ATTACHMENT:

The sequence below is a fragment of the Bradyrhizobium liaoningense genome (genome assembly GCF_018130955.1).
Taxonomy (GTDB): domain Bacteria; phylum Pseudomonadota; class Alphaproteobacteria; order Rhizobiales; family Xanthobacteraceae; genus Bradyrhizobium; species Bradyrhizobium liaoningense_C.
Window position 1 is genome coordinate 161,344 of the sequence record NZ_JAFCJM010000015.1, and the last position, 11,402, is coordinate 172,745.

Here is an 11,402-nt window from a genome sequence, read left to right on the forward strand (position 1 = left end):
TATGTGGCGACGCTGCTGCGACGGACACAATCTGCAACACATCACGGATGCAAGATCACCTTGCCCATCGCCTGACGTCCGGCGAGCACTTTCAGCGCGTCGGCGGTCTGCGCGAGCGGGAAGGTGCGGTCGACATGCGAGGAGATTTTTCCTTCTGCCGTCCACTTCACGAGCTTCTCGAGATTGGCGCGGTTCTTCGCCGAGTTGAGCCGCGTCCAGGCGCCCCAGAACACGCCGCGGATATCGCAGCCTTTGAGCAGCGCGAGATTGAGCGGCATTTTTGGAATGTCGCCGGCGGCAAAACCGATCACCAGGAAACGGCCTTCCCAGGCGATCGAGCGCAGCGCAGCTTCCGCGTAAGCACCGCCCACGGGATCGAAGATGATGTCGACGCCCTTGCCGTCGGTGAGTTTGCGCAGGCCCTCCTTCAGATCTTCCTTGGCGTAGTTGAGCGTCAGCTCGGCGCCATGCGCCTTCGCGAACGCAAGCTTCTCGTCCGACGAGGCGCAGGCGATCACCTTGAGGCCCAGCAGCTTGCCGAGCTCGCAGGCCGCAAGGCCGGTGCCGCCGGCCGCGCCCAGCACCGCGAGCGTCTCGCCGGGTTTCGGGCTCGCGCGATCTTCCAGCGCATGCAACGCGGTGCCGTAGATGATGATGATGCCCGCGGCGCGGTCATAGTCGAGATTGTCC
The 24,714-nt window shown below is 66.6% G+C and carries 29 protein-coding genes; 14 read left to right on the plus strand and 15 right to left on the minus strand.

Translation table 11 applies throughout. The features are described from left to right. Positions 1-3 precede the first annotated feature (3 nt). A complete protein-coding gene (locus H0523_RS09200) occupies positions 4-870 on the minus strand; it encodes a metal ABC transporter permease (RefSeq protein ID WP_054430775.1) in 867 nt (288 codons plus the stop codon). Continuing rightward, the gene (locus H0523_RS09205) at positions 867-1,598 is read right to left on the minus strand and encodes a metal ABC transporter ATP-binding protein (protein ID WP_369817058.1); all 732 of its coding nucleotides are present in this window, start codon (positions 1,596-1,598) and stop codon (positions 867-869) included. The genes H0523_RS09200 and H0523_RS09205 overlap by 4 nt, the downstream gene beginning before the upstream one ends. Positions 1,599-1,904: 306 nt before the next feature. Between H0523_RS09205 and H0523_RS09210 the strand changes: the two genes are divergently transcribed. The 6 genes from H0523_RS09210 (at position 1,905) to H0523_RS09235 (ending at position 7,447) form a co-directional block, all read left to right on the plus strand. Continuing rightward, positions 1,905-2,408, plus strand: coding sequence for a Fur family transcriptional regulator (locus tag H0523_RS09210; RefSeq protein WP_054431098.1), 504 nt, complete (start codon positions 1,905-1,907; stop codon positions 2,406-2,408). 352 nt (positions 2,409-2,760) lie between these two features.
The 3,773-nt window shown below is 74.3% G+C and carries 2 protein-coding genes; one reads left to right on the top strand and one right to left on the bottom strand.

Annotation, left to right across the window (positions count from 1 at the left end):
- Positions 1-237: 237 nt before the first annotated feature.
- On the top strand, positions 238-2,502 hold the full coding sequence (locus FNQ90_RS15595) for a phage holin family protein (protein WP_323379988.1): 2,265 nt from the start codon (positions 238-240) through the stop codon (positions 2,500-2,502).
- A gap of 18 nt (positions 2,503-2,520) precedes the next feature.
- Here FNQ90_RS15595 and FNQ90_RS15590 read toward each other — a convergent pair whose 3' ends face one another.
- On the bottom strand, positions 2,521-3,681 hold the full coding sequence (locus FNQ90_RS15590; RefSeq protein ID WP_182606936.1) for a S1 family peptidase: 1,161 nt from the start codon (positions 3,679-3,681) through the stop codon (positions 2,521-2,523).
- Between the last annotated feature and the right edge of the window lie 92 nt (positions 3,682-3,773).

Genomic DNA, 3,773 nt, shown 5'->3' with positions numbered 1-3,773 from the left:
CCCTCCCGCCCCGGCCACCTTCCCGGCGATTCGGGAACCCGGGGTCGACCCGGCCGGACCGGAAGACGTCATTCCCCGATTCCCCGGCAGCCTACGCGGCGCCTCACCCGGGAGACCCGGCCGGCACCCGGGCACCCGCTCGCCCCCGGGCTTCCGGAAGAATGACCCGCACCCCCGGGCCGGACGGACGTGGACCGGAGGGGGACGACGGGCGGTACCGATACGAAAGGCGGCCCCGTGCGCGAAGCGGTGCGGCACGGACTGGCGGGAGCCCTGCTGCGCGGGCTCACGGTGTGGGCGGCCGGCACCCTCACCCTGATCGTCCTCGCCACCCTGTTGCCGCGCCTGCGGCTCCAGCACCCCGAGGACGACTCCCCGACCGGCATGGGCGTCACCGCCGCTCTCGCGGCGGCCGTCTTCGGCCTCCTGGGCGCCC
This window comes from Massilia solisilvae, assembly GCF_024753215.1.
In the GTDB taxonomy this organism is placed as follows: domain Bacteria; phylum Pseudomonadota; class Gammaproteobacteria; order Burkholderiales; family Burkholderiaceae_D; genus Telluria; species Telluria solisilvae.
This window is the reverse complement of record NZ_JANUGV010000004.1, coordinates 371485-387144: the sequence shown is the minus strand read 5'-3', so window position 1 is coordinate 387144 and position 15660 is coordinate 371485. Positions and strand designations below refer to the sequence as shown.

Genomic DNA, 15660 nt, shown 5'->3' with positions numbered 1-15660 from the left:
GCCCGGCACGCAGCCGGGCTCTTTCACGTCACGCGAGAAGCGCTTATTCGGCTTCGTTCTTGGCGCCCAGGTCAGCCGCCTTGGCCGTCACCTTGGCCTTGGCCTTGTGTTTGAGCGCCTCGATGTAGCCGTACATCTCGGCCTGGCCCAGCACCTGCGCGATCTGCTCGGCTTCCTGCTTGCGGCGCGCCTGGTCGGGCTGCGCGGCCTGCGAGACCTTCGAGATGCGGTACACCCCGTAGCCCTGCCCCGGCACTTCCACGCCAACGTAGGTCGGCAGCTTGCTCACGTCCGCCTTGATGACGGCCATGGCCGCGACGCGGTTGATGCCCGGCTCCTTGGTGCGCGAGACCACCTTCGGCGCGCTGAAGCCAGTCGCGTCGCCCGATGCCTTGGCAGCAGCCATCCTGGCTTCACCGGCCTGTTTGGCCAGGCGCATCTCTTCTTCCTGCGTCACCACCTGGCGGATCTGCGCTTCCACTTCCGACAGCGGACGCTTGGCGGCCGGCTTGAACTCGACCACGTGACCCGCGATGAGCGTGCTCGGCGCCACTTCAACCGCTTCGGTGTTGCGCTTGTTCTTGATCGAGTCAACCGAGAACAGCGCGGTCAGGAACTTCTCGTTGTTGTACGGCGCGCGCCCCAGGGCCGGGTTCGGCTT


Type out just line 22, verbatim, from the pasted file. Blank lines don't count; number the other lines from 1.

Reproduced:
GCCCGGCACGCAGCCGGGCTCTTTCACGTCACGCGAGAAGCGCTTATTCGGCTTCGTTCTTGGCGCCCAGGTCAGCCGCCTTGGCCGTCACCTTGGCCTTGGCCTTGTGTTTGAGCGCCTCGATGTAGCCGTACATCTCGGCCTGGCCCAGCACCTGCGCGATCTGCTCGGCTTCCTGCTTGCGGCGCGCCTGGTCGGGCTGCGCGGCCTGCGAGACCTTCGAGATGCGGTACACCCCGTAGCCCTGCCCCGGCACTTCCACGCCAACGTAGGTCGGCAGCTTGCTCACGTCCGCCTTGATGACGGCCATGGCCGCGACGCGGTTGATGCCCGGCTCCTTGGTGCGCGAGACCACCTTCGGCGCGCTGAAGCCAGTCGCGTCGCCCGATGCCTTGGCAGCAGCCATCCTGGCTTCACCGGCCTGTTTGGCCAGGCGCATCTCTTCTTCCTGCGTCACCACCTGGCGGATCTGCGCTTCCACTTCCGACAGCGGACGCTTGGCGGCCGGCTTGAACTCGACCACGTGACCCGCGATGAGCGTGCTCGGCGCCACTTCAACCGCTTCGGTGTTGCGCTTGTTCTTGATCGAGTCAACCGAGAACAGCGCGGTCAGGAACTTCTCGTTGTTGTACGGCGCGCGCCCCAGGGCCGGGTTCGGCTT